However we imagine such a “declarative event,” the validity of my analysis must rest upon the power with which it enables us to analyze actual sentences and discourses. I believe this power is considerable. To sketch out just a couple of possibilities, it enables us to account in a new way for Roman Jakobson’s famous axes of meaning, the axis of combination (metonymy) and the axis of selection (metaphor). The generative force of the deferral of the impossible imperative accounts for the logic of combination: the topic of the sentence is such an object, however mediated by the discourse in question, of an impossible imperative; the axis of combination (which types of “comments” can be attached to the topic) is determined by the need to represent that object otherwise than as demanded, as a newly possible object. The axis of selection, meanwhile, or, which of all the possible comments (or, for that matter, which of all the possible names for the topic) belong (the “poetic” axis) is determined by the running deferral of the series of imperatives, produced by and running parallel to the construction of the declarative itself, that a particular kind of sentence be produced. In other words, each declarative is split between the need to produce more, genuinely new sentences out of its own material and the need to produce materially available objects within an acceptable range of intermediation. Sentences that last are the ones that defer “unreasonable” or impossible instances of this latter demand, which is equivalent to deferring the demand for immediately and transparently operationalizable statements, while incorporating the deferral of this demand itself into their construction. More forgettable sentences are those which provide some information (readily verifiable and/or accessible ostensives) which then absorb the attention given to the sentence itself. At any rate, each sentence should be decomposable into the external and internal impossible imperatives (the originary nihilism it responds to and the one it then must simulate) that are its constitutive elements; as well as into the new ostensive-imperative articulations that make it intelligible.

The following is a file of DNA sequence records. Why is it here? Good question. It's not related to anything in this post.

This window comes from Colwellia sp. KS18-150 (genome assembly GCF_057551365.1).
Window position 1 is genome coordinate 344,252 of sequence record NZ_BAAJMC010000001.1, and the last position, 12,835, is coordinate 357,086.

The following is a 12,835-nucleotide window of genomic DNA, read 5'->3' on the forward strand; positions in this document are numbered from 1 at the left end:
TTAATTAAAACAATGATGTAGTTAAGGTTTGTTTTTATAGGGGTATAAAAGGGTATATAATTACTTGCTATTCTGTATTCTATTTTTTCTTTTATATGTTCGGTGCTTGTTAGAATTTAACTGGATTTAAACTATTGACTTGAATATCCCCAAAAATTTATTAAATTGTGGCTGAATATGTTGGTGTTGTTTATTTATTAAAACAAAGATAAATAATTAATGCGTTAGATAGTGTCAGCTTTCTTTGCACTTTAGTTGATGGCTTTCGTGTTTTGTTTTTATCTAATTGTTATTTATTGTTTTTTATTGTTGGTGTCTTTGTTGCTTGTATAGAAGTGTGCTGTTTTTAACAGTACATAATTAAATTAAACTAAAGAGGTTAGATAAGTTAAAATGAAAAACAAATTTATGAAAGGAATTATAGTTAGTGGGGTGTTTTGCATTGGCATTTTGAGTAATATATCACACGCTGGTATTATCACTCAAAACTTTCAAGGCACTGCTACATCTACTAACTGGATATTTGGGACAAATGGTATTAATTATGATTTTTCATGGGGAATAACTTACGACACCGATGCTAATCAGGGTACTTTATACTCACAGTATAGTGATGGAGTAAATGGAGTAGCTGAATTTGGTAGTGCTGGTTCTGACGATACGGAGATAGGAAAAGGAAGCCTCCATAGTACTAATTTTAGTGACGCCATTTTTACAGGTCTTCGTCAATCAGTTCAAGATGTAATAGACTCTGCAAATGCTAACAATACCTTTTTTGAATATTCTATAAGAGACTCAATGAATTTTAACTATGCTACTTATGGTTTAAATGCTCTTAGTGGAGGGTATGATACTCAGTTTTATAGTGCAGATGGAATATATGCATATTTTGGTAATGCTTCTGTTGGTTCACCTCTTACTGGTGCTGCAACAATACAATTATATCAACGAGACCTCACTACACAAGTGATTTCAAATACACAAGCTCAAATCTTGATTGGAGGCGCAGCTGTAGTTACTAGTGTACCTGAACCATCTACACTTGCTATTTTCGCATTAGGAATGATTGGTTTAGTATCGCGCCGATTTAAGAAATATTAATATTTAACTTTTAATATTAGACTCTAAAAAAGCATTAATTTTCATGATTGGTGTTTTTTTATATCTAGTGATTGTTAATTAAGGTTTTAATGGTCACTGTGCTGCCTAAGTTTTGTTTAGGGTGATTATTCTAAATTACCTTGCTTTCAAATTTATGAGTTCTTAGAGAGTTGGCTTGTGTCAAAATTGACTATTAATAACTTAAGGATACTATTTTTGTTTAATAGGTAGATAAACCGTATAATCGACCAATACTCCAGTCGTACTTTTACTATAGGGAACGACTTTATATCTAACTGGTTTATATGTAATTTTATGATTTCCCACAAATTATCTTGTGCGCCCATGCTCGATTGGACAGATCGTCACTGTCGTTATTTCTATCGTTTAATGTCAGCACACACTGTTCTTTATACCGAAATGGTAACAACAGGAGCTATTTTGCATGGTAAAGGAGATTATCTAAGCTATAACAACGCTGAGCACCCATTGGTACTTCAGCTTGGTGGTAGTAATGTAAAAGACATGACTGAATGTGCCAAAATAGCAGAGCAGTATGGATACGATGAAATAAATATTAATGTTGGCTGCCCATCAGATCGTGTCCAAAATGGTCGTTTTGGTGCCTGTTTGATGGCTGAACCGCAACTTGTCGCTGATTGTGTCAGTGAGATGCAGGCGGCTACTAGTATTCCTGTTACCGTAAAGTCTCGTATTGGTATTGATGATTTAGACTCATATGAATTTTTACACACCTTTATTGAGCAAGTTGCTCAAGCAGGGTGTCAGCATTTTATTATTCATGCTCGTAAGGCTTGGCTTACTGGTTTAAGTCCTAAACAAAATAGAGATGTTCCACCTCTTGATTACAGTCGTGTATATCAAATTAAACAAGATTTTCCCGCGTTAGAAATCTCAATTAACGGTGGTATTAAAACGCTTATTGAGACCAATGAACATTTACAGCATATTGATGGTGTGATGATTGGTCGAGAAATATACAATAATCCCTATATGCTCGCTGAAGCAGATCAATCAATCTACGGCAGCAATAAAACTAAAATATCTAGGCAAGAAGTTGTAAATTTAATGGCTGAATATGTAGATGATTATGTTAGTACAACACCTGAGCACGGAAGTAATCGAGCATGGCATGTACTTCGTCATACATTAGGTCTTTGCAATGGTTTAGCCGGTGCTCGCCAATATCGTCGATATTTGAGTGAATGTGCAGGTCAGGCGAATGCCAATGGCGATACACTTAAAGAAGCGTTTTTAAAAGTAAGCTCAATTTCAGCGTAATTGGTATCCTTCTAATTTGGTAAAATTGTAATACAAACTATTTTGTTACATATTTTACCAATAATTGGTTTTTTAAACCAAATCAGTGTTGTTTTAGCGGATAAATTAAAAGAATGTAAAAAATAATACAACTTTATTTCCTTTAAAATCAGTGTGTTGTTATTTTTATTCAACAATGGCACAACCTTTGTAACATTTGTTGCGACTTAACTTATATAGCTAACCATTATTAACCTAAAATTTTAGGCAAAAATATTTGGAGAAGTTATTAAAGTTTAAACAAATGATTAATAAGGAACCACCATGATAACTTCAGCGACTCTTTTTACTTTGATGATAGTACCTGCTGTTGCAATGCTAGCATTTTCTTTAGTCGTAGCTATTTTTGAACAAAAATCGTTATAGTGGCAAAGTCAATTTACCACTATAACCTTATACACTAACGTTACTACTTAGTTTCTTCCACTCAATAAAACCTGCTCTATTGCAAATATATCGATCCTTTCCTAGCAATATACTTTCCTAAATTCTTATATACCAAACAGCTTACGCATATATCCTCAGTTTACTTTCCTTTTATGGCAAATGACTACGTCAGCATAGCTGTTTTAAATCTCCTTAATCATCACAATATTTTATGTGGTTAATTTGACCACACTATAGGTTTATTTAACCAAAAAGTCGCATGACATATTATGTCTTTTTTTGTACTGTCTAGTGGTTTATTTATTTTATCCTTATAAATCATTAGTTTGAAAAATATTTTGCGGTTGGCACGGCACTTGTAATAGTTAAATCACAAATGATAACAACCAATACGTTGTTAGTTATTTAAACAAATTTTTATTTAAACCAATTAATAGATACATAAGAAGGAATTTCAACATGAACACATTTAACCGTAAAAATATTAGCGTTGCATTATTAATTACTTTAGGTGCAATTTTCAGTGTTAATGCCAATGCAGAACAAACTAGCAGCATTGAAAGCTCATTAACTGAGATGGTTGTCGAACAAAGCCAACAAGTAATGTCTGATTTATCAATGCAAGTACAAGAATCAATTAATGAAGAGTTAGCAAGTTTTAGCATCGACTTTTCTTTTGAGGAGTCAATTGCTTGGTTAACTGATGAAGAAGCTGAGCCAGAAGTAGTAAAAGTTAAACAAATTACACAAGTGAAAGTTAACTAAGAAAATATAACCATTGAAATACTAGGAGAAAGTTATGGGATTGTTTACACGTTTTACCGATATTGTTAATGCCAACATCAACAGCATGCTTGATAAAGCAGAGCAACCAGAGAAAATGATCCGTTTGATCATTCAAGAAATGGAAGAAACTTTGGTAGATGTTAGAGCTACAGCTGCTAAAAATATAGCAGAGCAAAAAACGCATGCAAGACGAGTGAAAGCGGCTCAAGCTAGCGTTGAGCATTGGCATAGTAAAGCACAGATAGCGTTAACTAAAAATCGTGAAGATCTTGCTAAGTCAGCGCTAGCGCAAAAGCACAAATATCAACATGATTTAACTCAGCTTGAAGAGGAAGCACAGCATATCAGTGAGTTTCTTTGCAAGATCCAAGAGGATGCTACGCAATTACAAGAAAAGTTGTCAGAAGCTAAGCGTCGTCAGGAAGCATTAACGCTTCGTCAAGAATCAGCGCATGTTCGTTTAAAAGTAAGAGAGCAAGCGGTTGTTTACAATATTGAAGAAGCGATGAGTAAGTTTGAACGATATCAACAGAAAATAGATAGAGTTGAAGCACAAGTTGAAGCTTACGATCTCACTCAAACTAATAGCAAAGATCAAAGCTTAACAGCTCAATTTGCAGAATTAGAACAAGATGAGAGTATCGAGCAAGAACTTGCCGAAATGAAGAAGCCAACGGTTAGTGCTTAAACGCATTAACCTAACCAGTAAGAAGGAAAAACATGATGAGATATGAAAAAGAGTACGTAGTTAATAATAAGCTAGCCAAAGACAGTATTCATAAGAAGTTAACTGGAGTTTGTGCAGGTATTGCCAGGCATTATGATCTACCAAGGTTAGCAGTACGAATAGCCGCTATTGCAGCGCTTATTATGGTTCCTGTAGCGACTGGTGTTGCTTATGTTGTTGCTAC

Now, I would like to use this analysis of what I would call “originary grammar” to examine a problem posed by the “grammar” of politics in a free society. David Brin’s (still) neglected The Transparent Society addressed a series of issues and leaves open one serious problem that I would now like to address “grammatically.” Brin starts with the assumption that our society will continue to become more and more transparent–the means of observing others, with or without their permission, will continue to expand beyond the capacity of our current legal or moral systems or inhibitions to regulate–and this will be the case for government, private individuals, and institutions alike. If someone down the block, or half-way across the world, really wants to know what goes on in your bedroom every night, they will soon be able to find out, if they can’t already. Brin proposes that we meet this situation “proactively” by giving up on privacy as a core liberal value (which he anyway claims it never really was–liberty he considers the genuine core value, and completely detaches the two concepts) and making transparency reciprocal and linking it to expanded and revised norms of accountability: on the one hand, we would all be well advised not to do anything our reputations couldn’t survive having broadcast to the world; on the other hand, we should raise the threshold of tolerance to include everything that any one of us is likely to be caught doing on some occasion or another. Meanwhile, if we, as individuals, are to concede that we won’t be able to keep anything from the government, we should in turn impose the same expectations upon the government: if the government will ultimately wrest the right (to match the already existing capacity) to know and see everything about us, we should have cameras in police stations and…here is where the argument gets problematic…and cabinet meetings? special forces undercover operations? When it comes to the police, Brin’s argument is unproblematic and enormously liberating–why not have cameras in interrogation rooms and police vehicles, why not post the evidence used in trials on the internet so it can be inspected by all? The main effect would be to raise both the level of police and prosecutorial behavior along with public expectations of what these agencies can accomplish and what should be considered reasonable limits on their powers. When it comes to national security secrets, though, especially those with thousands, perhaps millions of lives, and in extreme circumstances, even national existence, at stake, how can we concede? But, even more to the point, what if it’s not up to us–if Brin is right, the capacity to place means of transmission anywhere, to break into any computer, will soon enough be available–maintaining a low threshold when it comes to classifying information may lead to a situation in which our enemies know more about what is going on than we do.